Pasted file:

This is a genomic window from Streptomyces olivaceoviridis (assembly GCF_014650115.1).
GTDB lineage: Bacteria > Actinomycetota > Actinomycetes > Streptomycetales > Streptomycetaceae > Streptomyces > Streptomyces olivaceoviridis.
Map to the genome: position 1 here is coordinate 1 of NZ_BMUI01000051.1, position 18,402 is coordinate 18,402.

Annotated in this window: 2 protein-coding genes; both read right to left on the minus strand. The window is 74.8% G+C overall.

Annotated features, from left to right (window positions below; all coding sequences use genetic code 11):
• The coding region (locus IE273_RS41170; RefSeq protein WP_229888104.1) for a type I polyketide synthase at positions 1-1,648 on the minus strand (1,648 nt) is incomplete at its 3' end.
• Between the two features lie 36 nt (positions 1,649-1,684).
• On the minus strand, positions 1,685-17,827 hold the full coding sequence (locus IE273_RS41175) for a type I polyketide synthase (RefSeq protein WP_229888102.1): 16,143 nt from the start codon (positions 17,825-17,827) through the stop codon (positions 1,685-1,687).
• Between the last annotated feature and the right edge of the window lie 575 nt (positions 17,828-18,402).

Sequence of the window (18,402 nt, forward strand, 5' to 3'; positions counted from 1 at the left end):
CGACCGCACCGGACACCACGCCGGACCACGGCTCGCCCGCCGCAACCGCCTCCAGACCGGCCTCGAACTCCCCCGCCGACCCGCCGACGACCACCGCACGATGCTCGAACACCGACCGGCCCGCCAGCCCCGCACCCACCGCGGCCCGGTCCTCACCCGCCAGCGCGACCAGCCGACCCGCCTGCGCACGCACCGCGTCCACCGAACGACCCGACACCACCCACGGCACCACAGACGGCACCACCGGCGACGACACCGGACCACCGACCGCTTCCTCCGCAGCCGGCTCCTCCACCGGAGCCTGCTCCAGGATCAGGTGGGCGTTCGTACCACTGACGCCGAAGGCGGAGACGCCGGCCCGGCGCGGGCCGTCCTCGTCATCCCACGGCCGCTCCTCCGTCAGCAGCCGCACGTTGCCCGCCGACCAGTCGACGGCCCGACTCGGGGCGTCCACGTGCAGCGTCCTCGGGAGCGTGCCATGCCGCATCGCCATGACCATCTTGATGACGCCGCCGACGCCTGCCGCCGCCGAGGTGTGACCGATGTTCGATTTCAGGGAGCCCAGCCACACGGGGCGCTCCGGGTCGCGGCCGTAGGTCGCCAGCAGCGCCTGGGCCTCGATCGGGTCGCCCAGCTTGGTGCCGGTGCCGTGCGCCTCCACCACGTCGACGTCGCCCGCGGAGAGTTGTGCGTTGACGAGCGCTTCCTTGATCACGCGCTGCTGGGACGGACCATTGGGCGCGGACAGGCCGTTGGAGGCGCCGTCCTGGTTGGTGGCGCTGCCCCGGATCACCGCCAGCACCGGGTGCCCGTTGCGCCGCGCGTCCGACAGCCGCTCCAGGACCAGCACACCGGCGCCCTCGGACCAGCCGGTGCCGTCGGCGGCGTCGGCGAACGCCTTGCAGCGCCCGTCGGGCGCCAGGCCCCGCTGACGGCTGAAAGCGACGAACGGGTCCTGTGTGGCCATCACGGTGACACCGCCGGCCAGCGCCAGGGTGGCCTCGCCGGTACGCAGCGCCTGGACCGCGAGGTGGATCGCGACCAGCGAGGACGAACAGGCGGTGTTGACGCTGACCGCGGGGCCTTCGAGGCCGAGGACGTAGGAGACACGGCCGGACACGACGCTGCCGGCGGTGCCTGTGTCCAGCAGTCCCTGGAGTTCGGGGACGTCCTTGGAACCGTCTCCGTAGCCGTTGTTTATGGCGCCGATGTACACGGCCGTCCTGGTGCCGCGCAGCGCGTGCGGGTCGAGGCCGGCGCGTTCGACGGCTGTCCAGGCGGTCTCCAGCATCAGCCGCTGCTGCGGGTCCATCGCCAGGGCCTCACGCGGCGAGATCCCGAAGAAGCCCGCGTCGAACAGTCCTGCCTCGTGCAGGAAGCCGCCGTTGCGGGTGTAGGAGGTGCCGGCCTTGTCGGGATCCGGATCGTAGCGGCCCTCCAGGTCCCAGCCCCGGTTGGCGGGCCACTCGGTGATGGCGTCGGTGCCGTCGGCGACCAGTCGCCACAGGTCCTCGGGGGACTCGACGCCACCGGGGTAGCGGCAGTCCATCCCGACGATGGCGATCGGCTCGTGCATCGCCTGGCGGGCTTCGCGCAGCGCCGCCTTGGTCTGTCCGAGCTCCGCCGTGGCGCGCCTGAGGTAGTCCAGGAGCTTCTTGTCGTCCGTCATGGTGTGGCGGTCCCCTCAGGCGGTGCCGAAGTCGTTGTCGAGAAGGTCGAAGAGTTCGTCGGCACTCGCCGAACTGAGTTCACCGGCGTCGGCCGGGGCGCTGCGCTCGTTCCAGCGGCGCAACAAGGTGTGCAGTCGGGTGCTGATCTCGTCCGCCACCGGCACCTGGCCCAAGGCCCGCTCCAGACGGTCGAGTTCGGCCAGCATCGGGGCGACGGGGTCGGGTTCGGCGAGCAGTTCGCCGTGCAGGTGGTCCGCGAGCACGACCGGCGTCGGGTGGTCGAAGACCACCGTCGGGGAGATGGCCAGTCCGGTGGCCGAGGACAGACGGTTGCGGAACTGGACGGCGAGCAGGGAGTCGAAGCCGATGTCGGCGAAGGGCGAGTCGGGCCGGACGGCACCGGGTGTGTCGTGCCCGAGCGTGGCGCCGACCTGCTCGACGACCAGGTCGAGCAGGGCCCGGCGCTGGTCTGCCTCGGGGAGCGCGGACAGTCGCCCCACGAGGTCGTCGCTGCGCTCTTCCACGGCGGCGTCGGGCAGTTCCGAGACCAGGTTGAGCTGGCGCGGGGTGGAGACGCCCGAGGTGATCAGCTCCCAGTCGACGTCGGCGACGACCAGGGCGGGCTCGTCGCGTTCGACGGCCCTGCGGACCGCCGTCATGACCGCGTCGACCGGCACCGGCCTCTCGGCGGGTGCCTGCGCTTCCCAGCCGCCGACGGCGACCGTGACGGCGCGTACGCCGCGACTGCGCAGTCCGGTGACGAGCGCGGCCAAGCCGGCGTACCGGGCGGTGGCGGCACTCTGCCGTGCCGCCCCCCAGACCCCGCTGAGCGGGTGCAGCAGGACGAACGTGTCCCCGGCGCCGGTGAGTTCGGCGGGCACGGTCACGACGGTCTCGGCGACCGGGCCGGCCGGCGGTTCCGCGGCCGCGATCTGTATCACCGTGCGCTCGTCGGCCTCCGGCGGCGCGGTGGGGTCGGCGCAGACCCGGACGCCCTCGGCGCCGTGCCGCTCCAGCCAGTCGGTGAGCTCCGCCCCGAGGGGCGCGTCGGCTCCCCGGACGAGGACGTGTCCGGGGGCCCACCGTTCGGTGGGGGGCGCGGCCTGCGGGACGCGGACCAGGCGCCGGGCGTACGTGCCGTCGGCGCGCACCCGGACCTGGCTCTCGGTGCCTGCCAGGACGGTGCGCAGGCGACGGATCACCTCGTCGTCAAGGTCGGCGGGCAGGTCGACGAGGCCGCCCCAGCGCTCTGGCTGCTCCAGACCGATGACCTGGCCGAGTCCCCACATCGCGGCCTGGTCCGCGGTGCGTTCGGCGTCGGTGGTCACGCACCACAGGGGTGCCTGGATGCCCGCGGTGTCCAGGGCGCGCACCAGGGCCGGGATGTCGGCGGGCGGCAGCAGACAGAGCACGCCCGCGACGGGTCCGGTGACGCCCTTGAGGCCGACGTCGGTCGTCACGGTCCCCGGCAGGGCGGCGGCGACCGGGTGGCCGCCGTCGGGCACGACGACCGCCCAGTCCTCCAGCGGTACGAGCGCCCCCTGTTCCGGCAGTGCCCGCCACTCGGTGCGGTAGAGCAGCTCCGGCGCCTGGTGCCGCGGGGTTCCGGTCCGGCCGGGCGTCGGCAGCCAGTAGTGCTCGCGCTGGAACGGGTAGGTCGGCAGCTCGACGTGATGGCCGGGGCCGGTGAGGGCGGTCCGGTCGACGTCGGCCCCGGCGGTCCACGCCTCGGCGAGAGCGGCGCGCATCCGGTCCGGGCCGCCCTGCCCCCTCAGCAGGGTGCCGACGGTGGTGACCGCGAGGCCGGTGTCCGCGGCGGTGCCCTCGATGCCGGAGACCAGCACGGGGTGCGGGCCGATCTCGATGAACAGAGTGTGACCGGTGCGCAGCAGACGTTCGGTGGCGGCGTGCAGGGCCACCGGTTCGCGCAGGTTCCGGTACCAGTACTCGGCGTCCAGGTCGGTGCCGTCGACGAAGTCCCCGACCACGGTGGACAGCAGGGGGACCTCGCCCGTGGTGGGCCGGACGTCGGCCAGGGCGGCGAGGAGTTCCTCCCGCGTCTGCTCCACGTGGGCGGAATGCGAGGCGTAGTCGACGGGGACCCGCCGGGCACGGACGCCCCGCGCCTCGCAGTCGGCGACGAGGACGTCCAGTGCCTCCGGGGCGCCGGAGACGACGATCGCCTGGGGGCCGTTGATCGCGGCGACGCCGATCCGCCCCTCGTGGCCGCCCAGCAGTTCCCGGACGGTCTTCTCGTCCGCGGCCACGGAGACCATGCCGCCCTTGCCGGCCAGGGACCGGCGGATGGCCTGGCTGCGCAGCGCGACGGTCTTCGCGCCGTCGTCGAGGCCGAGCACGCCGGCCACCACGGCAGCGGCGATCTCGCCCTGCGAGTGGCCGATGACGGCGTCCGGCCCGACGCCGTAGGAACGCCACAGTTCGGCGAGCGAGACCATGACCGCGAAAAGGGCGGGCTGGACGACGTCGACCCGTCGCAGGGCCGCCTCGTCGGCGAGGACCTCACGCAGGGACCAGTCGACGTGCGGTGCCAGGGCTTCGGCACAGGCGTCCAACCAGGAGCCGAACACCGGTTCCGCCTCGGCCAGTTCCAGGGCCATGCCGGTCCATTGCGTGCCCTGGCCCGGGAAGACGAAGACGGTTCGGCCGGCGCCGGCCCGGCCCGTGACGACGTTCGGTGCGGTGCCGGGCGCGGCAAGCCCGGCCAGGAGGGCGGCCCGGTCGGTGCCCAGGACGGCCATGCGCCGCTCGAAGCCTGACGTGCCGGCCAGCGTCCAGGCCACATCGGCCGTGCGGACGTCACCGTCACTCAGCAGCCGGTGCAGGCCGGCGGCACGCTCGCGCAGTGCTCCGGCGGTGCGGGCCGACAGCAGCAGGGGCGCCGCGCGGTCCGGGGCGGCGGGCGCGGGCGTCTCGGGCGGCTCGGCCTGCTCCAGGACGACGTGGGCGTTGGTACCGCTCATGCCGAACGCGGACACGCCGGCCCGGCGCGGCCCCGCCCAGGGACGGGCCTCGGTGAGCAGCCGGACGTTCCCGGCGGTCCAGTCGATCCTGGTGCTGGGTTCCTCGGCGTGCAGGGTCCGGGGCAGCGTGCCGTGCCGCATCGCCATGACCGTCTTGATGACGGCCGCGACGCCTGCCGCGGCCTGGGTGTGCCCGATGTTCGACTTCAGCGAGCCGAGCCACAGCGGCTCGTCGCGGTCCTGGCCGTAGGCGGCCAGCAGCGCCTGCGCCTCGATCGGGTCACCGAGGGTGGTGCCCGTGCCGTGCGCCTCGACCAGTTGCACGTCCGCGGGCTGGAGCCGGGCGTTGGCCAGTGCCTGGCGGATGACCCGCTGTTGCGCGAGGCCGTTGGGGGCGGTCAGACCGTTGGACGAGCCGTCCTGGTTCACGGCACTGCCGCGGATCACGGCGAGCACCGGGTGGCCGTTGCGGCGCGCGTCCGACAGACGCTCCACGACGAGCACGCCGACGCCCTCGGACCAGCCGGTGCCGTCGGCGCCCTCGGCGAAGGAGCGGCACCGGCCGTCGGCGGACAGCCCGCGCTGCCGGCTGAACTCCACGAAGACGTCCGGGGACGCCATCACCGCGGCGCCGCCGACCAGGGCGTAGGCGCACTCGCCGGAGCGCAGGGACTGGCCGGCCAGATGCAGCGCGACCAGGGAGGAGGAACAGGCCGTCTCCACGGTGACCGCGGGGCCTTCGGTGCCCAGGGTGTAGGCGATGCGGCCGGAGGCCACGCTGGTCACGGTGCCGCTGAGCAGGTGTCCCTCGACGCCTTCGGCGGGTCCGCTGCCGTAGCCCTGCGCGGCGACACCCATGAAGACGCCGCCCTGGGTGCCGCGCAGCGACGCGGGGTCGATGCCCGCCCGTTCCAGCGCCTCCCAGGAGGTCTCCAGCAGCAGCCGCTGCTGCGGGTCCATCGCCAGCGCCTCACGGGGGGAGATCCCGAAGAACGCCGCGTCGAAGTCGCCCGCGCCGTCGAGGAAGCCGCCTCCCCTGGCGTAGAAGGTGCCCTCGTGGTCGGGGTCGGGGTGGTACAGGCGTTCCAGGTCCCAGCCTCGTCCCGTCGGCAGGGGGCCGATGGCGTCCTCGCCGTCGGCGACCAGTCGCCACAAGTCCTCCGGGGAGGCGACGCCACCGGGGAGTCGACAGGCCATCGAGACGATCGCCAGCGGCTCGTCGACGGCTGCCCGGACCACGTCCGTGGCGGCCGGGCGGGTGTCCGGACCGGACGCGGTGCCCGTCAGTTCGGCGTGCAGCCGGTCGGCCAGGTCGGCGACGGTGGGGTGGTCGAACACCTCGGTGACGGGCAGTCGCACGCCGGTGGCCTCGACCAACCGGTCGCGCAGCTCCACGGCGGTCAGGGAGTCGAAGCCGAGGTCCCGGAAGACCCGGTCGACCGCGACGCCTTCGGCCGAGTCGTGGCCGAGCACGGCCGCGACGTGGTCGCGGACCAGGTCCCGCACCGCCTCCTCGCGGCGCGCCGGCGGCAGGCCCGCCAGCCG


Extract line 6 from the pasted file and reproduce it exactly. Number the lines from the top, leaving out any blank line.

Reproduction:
• The coding region (locus IE273_RS41170; RefSeq protein WP_229888104.1) for a type I polyketide synthase at positions 1-1,648 on the minus strand (1,648 nt) is incomplete at its 3' end.